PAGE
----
This configuration guide explains how you can modify your WIFI Sensors to sense the opening and closing of a tactile switch like a door/window switch used on alarm systems. We will explain how to wire the switch to your WIFI device, interface it with your PrivateEyePi alarm/monitoring system or interface it with your own system.
You need to be on firmware version 1.9.7. or higher. Refer this guide to check you version and upgrade if required.
You can test the operation of a switch simply by bridging two GPIO pins. Once you have set up your WIFI device with PrivateEyePi (refer getting started guide above), use a piece of wire to short pin 14 with GND as shown in the following picture.
Figure 1 - Test a switch by connection Pin 14 to GND
Now go to your PrivateEyePi dashboard where you can monitor the status of the switch. When GPIO 14 is connected to GND then the switch is closed (i.e. door closed) and vice versa. Disconnect the switch from GND, refresh the PrivateEyePi page and the status light will now be red.
Figure 2 - WIFI switch status on the PrivateEyePi dashboard
If you are on firmware version 1.9.8 or higher then you can configure an email rule by selecting Settings, Rules. The figure below shows a rule that will send you an email when the switch is open (i.e.d GPIO 14 is disconnected from GND). NB! Make sure you have configured your email address using the “Email” menu option).
Figure 4 - Configure an email rule
Now you are ready for the real thing. Wire up your alarm system switches as shown in Figure 5:
Figure 5 - A WIFI Alarm System
The WIFI sensor has six available input/output connections that you can use to connect external switches. Two of them are use for the temperature or temperature and humidity sensors so this leaves you with 4 connections for switches. If you remove the temperature sensor then you can connect 6 switches.
You gain access to the input/output connectors via the 16 pin header located on the right hand side of the WIFI board. Each connection is labelled 3v, 14, 13, 5, 3V etc…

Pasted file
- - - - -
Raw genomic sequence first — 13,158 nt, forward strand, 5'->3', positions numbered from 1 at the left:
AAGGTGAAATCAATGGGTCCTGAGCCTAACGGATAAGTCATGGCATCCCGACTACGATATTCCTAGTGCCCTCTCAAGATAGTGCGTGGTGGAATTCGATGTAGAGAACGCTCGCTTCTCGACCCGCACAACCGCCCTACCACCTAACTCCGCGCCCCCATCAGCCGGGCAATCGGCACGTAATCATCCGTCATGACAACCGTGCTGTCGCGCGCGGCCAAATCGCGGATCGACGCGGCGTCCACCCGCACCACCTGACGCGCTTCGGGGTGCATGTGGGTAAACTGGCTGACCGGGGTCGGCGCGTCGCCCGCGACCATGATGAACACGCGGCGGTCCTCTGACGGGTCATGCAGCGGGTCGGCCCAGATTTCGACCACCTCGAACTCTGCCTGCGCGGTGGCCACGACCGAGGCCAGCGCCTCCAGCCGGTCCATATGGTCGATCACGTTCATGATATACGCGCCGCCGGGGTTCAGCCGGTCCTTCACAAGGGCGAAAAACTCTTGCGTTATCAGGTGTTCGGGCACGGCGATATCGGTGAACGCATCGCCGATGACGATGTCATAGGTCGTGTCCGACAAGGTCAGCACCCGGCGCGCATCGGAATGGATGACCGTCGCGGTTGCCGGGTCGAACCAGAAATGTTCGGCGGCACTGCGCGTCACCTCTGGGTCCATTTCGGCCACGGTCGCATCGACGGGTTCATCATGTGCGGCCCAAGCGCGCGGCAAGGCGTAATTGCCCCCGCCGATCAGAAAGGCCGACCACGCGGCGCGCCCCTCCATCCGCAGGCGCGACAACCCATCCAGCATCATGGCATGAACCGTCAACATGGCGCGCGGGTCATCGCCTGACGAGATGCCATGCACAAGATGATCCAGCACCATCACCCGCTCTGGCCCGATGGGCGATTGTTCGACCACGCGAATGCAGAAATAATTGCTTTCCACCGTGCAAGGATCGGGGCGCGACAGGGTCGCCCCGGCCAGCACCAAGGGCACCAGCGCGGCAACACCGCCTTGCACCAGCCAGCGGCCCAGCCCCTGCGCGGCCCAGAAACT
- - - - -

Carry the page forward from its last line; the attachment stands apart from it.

Use the following table to plan your wiring: GPIO Description 0 Not available 2 Not available 4 Available for switch 5 Available for switch, chime, or buzzer 12 DHT22 Temperature/Humidity (not available unless removed) 13 DS18B20 Temperature (not available unless removed) 14 Available for switch 16 Available for switch if pull up resistors installed (1k and 10k resistors required) As you can see from the above table pins 4,5 and 14 are readily available. If you have a temperature sensor then pin 12 is also available. If you have a temperature and humidity sensor then pin 13 is available.
You can make a fifth pin available by removing either the DS18B20 or DHT22 sensors, depending on which model you own. These sensors are labelled on the board (DS18B20 and DHT22). You can remove these sensors with a soldering iron or by cutting them off with a fine wire cutter or strong pair of scissors.
The sixth pin (pin 16) is available but requires some additional wiring of a pull up resistor circuit (1k and 10k resistor required). As shown in figure 16 you create a pull up circuit by placing a 10k resistor in line with the connection to the pin 16 and then a 1k resistor from the 10k resistor to the 3V pin.
Figure 6 - Connect GPIO 16 to a switch via a pull up circuit